Fire at Sea 1

Gianfranco Rosi‘s Fire at Sea has the makings of a deeply fascinating documentary — largely because it’s in the “meta-fictional” camp that raises the antennae of many a cinephile, and reviews from Berlinale (where it topped the festival with a Golden Bear win) onward have been heavy with praise. Excepting, among some others, our own. Our complaints are legion, the worst probably being that the helmer’s “strategy […] is so ethically dubious as to border on repellent.” That would be bad enough if this film’s focus wasn’t on refugees, which only makes such a claim sound all the more unfortunate.

And sort of makes you want to see it more, right? Its selection by Italy for the foreign-language Oscar is a sign that it’ll enter a conversation before long — as is the fact that Kino Lorber have done what no distributor dares (ignore our negative review) and picked up Fire at Sea for a U.S. release later this year. It only follows that a preview has made its way out; less expected is what we have here: a rather intriguing, form-melding bit of work. Although I normally advocate not watching previews, curious or unaware parties are likely to be compelled by what’s on display here — especially when there, to my eye, exists no signal of the repellent. Further investigating is necessary and, more importantly, desired.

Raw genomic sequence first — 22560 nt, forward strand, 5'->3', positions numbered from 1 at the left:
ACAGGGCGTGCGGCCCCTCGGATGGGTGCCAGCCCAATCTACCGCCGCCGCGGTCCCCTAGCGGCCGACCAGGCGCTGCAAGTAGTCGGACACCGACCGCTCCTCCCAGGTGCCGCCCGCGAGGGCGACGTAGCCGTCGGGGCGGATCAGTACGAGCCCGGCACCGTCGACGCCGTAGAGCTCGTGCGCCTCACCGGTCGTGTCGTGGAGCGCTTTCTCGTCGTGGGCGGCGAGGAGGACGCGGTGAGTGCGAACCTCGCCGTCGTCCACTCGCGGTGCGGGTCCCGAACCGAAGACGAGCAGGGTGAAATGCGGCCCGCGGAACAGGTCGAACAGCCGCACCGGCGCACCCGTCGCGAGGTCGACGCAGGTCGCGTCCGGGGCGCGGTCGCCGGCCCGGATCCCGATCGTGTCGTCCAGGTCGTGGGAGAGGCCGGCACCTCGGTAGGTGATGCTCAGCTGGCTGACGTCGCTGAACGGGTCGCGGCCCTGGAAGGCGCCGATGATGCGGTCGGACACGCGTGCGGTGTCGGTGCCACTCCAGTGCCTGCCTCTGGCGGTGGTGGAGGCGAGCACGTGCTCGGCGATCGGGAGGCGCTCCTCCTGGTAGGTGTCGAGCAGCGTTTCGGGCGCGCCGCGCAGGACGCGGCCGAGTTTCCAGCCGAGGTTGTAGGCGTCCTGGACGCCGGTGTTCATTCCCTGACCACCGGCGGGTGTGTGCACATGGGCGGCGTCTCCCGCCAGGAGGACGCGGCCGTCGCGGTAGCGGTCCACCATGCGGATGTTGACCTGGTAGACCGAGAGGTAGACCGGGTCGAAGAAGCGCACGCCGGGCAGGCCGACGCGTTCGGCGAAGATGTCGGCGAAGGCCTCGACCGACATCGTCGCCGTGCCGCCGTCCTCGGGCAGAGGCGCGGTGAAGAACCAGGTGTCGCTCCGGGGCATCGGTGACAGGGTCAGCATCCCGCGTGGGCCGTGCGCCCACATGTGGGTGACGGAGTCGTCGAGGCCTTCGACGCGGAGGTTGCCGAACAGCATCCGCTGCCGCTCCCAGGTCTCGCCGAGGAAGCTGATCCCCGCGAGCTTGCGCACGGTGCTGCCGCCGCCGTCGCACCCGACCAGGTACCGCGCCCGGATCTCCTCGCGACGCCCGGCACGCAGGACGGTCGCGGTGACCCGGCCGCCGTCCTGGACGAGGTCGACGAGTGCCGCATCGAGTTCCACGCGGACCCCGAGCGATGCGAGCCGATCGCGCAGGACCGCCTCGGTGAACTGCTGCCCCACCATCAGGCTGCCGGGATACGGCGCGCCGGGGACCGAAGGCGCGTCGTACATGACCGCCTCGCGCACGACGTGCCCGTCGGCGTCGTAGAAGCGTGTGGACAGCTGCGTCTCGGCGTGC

Watch the preview below:

Samuele is twelve and lives on an island in the Mediterranean, far away from the mainland. Like all boys of his age he does not always enjoy going to school. He would much rather climb the rocks by the shore, play with his slingshot or mooch about the port. But his home is not like other islands. For years, it has been the destination of men, women and children trying to make the crossing from Africa in boats that are far too small and decrepit. The island is Lampedusa which has become a metaphor for the flight of refugees to Europe, the hopes, hardship and fate of hundreds of thousands of emigrants. These people long for peace, freedom and happiness and yet so often only their dead bodies are pulled out of the water. Thus, every day the inhabitants of Lampedusa are bearing witness to the greatest humanitarian tragedy of our times.


Fire at Sea will begin its U.S. release on October 21. More dates can be found here.

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